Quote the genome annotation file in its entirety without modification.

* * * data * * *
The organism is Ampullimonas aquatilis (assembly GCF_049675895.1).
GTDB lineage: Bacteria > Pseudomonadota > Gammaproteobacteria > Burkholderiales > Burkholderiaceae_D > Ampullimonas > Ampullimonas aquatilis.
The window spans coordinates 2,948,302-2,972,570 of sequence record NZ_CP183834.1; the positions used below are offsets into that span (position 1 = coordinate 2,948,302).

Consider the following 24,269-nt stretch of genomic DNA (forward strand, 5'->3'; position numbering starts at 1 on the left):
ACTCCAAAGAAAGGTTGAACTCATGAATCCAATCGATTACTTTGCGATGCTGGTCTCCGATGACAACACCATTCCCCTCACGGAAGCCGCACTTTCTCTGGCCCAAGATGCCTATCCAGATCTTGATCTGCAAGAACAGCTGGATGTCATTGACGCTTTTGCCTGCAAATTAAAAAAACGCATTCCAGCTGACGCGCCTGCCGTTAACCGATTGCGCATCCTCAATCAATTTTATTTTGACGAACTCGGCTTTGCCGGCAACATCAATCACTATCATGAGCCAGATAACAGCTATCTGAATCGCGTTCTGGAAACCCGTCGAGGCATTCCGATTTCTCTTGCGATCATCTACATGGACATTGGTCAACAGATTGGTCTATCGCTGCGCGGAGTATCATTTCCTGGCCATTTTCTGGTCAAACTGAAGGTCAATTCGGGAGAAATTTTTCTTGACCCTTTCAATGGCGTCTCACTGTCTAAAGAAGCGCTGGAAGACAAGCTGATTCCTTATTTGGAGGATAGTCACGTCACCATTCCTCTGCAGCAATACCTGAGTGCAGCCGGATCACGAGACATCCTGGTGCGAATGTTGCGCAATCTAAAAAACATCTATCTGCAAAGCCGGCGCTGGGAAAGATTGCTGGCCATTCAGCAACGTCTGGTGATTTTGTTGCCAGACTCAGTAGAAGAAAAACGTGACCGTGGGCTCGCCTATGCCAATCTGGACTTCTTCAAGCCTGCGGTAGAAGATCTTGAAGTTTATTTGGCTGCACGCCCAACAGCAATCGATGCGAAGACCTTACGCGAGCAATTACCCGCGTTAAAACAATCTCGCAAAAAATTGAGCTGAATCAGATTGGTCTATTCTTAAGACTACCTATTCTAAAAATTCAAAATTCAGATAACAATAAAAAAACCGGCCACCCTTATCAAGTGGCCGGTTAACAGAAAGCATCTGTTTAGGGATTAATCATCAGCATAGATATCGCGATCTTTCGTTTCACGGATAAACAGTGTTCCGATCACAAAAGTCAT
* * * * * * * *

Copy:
The organism is Ampullimonas aquatilis (assembly GCF_049675895.1).
GTDB lineage: Bacteria > Pseudomonadota > Gammaproteobacteria > Burkholderiales > Burkholderiaceae_D > Ampullimonas > Ampullimonas aquatilis.
The window spans coordinates 2,948,302-2,972,570 of sequence record NZ_CP183834.1; the positions used below are offsets into that span (position 1 = coordinate 2,948,302).

Consider the following 24,269-nt stretch of genomic DNA (forward strand, 5'->3'; position numbering starts at 1 on the left):
ACTCCAAAGAAAGGTTGAACTCATGAATCCAATCGATTACTTTGCGATGCTGGTCTCCGATGACAACACCATTCCCCTCACGGAAGCCGCACTTTCTCTGGCCCAAGATGCCTATCCAGATCTTGATCTGCAAGAACAGCTGGATGTCATTGACGCTTTTGCCTGCAAATTAAAAAAACGCATTCCAGCTGACGCGCCTGCCGTTAACCGATTGCGCATCCTCAATCAATTTTATTTTGACGAACTCGGCTTTGCCGGCAACATCAATCACTATCATGAGCCAGATAACAGCTATCTGAATCGCGTTCTGGAAACCCGTCGAGGCATTCCGATTTCTCTTGCGATCATCTACATGGACATTGGTCAACAGATTGGTCTATCGCTGCGCGGAGTATCATTTCCTGGCCATTTTCTGGTCAAACTGAAGGTCAATTCGGGAGAAATTTTTCTTGACCCTTTCAATGGCGTCTCACTGTCTAAAGAAGCGCTGGAAGACAAGCTGATTCCTTATTTGGAGGATAGTCACGTCACCATTCCTCTGCAGCAATACCTGAGTGCAGCCGGATCACGAGACATCCTGGTGCGAATGTTGCGCAATCTAAAAAACATCTATCTGCAAAGCCGGCGCTGGGAAAGATTGCTGGCCATTCAGCAACGTCTGGTGATTTTGTTGCCAGACTCAGTAGAAGAAAAACGTGACCGTGGGCTCGCCTATGCCAATCTGGACTTCTTCAAGCCTGCGGTAGAAGATCTTGAAGTTTATTTGGCTGCACGCCCAACAGCAATCGATGCGAAGACCTTACGCGAGCAATTACCCGCGTTAAAACAATCTCGCAAAAAATTGAGCTGAATCAGATTGGTCTATTCTTAAGACTACCTATTCTAAAAATTCAAAATTCAGATAACAATAAAAAAACCGGCCACCCTTATCAAGTGGCCGGTTAACAGAAAGCATCTGTTTAGGGATTAATCATCAGCATAGATATCGCGATCTTTCGTTTCACGGATAAACAGTGTTCCGATCACAAAAGTCAT